Thursday, March 11, 2010

Peak Oil hasn't gone away.

We haven't discussed peak oil in a while, so let's recap a bit. One, geologically speaking, we have used just about all of the easy-to-get-to, high quality, easy to refine, inexpensive top grade sweet crude. The oil fields that are still producing have right at half or less than half their original amounts of oil left. The remaining half is the sludgier, higher-sulfur content, lower quality, harder-to-get-to, difficult to refine, more polluting and less "energetic" stuff (i.e. having higher concentrations of impurities and other things that diminish the BTUs each barrel contains). Geologists began writing articles about peak oil in the mid to late 1950s, and by the 1970s, oil companies were well aware of the problem - so much so that they practically stopped building new refineries, knowing good and well it would be nearly impossible to recoup the costs of new facilities when ordinary people began to be priced out of the market for gasoline.

Fast forward to the last 5 years, when the price of oil went from being around $10-20 a barrel to now being $70-80 a barrel and still rising, just shy of a 10-fold increase in prices. The oil companies are making Billions-with-a-B in profit every year. But, they now say, that amount of profit is inadequate to invest in new infrastructure, or even keep the existing facilities running. Why? Decreased demand, says the article - and that's true. More and more people ARE being priced out of the market. But the other reason is the cost of retrofitting existing refineries to handle the lesser quality goop in the bottom half of the oil fields. If they invested in that equipment, they would never earn the cost back - because doing so would increase the cost of gasoline further and price even MORE people out of the market.

Los Angeles Times Online
Oil companies look at permanent refinery cutbacks
By Ronald D. White
March 11, 2010

..."Refineries will have to be closed," said Fadel Gheit, senior energy analyst with Oppenheimer & Co. "Unless this excess capacity is permanently shuttered, a recovery in refining margins is unsustainable."

..."None of us will sell more gasoline than we did in 2007," Tony Heyward, group CEO for oil giant BP, said during a recent earnings teleconference.

For motorists, talk of refinery cuts promises to be anything but cheap. It's feared that leaner supplies will translate into higher pump prices punctuated by expensive spikes when operations are disrupted by weather or other events...

...Consumer advocates want regulators to probe refinery closures and consolidations that slash supply.

"We know from internal documents from the last time we had a situation like this, in the 1990s, that there was an intentional strategy on the part of some companies to drive up profit margins by shuttering or closing refineries," said Tyson Slocum, director of Public Citizen's energy program.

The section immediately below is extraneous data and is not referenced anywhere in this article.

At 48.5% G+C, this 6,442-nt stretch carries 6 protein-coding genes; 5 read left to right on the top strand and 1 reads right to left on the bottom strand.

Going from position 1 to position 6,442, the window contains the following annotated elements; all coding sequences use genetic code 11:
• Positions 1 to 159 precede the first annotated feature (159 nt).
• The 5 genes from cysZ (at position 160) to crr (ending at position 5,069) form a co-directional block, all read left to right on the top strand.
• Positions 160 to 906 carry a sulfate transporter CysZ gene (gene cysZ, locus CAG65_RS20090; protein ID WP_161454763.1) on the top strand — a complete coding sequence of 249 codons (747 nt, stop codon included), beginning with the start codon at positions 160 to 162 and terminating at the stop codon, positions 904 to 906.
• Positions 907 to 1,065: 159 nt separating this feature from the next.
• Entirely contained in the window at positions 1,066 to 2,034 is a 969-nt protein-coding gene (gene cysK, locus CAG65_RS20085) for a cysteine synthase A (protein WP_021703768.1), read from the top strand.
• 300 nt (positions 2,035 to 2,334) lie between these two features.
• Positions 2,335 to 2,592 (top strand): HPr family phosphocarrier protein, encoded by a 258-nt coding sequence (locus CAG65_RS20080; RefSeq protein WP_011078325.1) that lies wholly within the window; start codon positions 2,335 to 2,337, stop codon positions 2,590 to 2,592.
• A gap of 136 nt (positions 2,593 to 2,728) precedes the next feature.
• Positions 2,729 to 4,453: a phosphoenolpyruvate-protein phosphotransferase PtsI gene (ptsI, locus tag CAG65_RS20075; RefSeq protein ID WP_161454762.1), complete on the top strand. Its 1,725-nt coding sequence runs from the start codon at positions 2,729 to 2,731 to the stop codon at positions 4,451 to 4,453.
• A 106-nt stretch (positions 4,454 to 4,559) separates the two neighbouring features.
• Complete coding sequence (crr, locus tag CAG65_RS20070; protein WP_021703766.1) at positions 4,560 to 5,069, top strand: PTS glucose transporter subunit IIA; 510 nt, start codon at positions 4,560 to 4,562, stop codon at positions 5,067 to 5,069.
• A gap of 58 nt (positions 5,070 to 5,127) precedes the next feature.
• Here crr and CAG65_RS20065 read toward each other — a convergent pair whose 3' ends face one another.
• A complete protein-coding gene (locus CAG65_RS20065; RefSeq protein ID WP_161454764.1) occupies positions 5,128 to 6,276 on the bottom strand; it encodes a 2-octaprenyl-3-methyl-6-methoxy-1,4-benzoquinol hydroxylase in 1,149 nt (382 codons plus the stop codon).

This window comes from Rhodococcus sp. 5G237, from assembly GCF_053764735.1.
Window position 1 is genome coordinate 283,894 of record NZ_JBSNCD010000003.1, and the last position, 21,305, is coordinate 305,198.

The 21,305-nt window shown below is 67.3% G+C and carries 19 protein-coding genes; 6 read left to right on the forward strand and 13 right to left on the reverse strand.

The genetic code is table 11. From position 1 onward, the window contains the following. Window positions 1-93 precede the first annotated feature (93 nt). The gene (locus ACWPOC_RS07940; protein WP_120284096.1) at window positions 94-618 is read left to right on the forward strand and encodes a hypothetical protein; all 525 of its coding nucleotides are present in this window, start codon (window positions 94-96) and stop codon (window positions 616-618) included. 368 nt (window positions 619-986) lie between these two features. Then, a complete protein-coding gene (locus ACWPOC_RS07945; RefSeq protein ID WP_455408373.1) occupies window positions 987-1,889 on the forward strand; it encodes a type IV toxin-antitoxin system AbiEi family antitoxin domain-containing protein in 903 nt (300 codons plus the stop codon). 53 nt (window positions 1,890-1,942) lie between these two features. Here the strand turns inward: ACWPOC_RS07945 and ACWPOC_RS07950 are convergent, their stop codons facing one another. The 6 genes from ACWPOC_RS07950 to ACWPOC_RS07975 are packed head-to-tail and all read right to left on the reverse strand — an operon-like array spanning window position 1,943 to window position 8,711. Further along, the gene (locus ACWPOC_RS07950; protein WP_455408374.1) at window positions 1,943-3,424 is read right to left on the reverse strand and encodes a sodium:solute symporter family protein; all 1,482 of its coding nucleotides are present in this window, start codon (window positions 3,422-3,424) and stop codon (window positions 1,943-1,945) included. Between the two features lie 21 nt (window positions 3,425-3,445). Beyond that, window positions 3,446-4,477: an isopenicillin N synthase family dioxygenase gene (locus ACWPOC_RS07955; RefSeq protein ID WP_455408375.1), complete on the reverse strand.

"Consumer prices will be acutely sensitive to any significant change in refining capacity."

Judy Dugan, research director for Santa Monica-based advocacy group Consumer Watchdog, said that "closing or selling refineries to others who would limit production would be a serious case of corporate irresponsibility."

Refiners say they're merely trying to improve profits so they can keep making gasoline...

...If gasoline doesn't seem particularly cheap these days, that's because operators are keeping a tight lid on production; U.S. and European refineries are running at the lowest rate in more than a decade, Gheit said.

...Critics complained that no new U.S. refinery had been built since 1976, leaving the country's gasoline supplies vulnerable. In fact, between 1998 and 2009, U.S. refining capacity increased by 2.2 million barrels a day, to 17.67 million barrels a day, with the addition of equipment and with improved processes at existing facilities, Energy Department data show.

Refiners raked in big profits from 2003 to 2006, but "by 2007, it was largely over," said Tom Kloza, chief oil analyst for the Oil Price Information Service, an energy information firm in Wall, N.J.

...Some people worry that refiners may cut so much that price surges will become inevitable.


Of course prices will go up more - they will be producing less but want steady levels of profit. Even a high school economist can see that the result will be to squeeze people at a time when everyone can hardly afford it. Everyone who can buy a hybrid or move to a home near a mass transit line has already done so. Everyone else is pretty much stuck where they are and will be hurt badly by rising gasoline prices.

Welcome to peak oil, class. As informed commenters have been saying for some time now, it's not about "running out of oil," it's about oil becoming unaffordable to the average family due to increased costs of finding and refining cruddier quality oil that itself won't last long enough to make building new facilities worthwhile. Consumers had better acquaint themselves with the fact that there is no "right" to affordable gasoline or private automobiles. Only the very wealthy will be able to drive private automobiles when the price of gasoline hovers around $5 and then $10 a gallon. Everybody else will just have to buy a bicycle, or walk, since most communities have failed to invest in sustainable electric mass transit.

Such is life. Griping about it won't help.

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